Automated Calls With Nurse Follow-Up to Improve Diabetes Ambulatory Care
Procedure: Automated telephone health status assessments with nurse follow-up.
|Study Design:||Allocation: Randomized
Endpoint Classification: Efficacy Study
Intervention Model: Parallel Assignment
Masking: Open Label
Primary Purpose: Treatment
|Official Title:||Automated Calls With Nurse Follow-Up to Improve Diabetes Ambulatory Care|
|Study Completion Date:||December 1999|
|Arm 1||Procedure: Automated telephone health status assessments with nurse follow-up.|
Regular outpatient follow-up is important for all diabetes patients, with some needing frequent attention because their health is unstable, their treatment regimen is complex, or their social supports are inadequate. However, many patients live with access barriers that limit their use of outpatient services, fail to attend outpatient appointments, and experience worse outcomes than trials of aggressive management suggest is possible. Although labor-intensive, telephone care programs are one potential strategy for bringing diabetes management services into patients� homes and improving their glycemic control. Automated telephone disease management (ATDM) systems can augment telephone care by providing frequent monitoring and health education to large patient panels while focusing clinicians� attention on individuals who need it most. Although this technology has shown some promise, it has not been rigorously evaluated, particularly in VA.
This study evaluated Automated Telephone Disease Management (ATDM) calls with telephone nurse follow-up as a means of improving the quality of VA diabetes care. Specifically, we will determine whether this service improves patients' glucose control; improves other important outcomes such as their quality of life, satisfaction with care, and health service use; improves health behaviors such as self-monitoring of blood glucose, fat intake, and medication adherence; and has effects that vary across patient subgroups.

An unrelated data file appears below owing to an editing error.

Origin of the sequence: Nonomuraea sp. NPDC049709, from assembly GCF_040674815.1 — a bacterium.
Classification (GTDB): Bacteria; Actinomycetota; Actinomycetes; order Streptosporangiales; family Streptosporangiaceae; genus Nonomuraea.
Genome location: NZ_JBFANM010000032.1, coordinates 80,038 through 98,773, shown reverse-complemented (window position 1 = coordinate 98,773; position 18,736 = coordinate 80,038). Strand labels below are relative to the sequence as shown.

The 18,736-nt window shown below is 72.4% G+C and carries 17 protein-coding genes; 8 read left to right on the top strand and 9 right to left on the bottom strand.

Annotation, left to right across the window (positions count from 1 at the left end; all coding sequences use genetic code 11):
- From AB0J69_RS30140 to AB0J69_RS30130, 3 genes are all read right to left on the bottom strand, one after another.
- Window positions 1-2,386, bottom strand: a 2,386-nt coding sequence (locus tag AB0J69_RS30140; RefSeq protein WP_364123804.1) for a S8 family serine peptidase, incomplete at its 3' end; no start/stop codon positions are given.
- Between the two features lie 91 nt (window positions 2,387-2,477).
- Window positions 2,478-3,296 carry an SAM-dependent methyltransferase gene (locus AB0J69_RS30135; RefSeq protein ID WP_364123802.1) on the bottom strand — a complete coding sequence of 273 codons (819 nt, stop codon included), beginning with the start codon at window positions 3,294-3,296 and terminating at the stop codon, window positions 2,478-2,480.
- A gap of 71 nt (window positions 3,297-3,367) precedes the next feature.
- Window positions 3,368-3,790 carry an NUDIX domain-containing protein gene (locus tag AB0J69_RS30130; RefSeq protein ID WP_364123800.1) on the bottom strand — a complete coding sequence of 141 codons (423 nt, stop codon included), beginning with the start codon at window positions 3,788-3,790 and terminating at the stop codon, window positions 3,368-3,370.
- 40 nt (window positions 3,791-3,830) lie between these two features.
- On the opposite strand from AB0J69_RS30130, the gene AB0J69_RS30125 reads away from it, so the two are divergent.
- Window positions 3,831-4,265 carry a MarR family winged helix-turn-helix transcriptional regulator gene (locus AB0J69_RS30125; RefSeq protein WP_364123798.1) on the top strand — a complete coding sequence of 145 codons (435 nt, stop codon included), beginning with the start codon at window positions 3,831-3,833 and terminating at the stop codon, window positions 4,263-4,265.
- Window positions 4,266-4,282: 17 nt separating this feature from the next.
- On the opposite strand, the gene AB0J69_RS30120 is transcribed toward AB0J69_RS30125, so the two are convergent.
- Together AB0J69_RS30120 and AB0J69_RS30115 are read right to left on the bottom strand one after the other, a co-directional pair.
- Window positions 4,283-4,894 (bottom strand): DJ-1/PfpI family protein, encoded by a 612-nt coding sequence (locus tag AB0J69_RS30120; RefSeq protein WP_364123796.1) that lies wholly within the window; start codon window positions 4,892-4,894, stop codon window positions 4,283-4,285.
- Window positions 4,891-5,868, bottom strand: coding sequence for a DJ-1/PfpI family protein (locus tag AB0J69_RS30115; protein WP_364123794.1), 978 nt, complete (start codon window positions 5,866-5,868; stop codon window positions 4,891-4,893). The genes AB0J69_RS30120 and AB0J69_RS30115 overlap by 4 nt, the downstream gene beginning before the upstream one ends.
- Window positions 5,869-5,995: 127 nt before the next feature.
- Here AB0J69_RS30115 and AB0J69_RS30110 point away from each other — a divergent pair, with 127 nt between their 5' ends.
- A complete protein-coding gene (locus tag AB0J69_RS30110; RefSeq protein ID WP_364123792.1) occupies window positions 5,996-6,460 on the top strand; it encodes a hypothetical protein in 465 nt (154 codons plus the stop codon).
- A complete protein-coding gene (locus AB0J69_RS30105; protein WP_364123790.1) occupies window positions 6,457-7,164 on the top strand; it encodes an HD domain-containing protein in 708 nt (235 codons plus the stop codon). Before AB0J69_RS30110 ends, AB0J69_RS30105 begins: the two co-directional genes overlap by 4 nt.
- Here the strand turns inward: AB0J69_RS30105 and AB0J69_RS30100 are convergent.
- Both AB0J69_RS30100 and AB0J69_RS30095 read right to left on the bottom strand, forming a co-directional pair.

Patients with diabetes mellitus using hypoglycemic medication were enrolled during outpatient visits to a university-affiliated VA health care system and randomized to usual care or bi-weekly ATDM assessment and self-care education calls with follow-up by a nurse educator. The intervention process was evaluated by examining patients� patterns of ATDM use and the reliability and validity of information they provided. Telephone surveys were used to measure intervention effects at 12-months on patients� self-care, symptoms, satisfaction with care, and perceived access barriers. The impact on VA utilization was evaluated using electronic utilization databases, and glycemic control was measured using laboratory tests. A total of 292 patients were randomized and 272 (93%) provided data at 12-months. Intervention patients completed ATDM assessments consistently throughout the observation period and the assessments identified groups of intervention patients with varying degrees of health risk at baseline. Compared to control patients, intervention patients at 12-months reported more frequent glucose self-monitoring, fewer access problems, and greater satisfaction with care (all p = 0.05). Intervention patients were more likely than controls to have been seen in podiatry clinics (53% versus 31%, p = 0.003) and diabetes specialty clinics (31% versus 17%, p = 0.03) during the study. The intervention did not influence mean endpoint HgA1c levels overall. However, among patients with baseline HgA1c = 8%, mean endpoint values among intervention and control patients were 8.7% and 9.2%, respectively (p = 0.05); intervention effects were even greater among patients with baseline HgA1c = 9%. Moreover, intervention patients at follow-up reported fewer symptoms of poor glycemic control than patients receiving usual care (3.6 versus 4.4, p = 0.03).
Please refer to this study by its ClinicalTrials.gov identifier: NCT00012753
|United States, Michigan|
|VA Palo Alto Health Care System, Palo Alto, CA|
|Palo Alto, Michigan, United States, 94304-1290|
|Principal Investigator:||John D. Piette, PhD||VA Palo Alto Health Care System, Palo Alto, CA|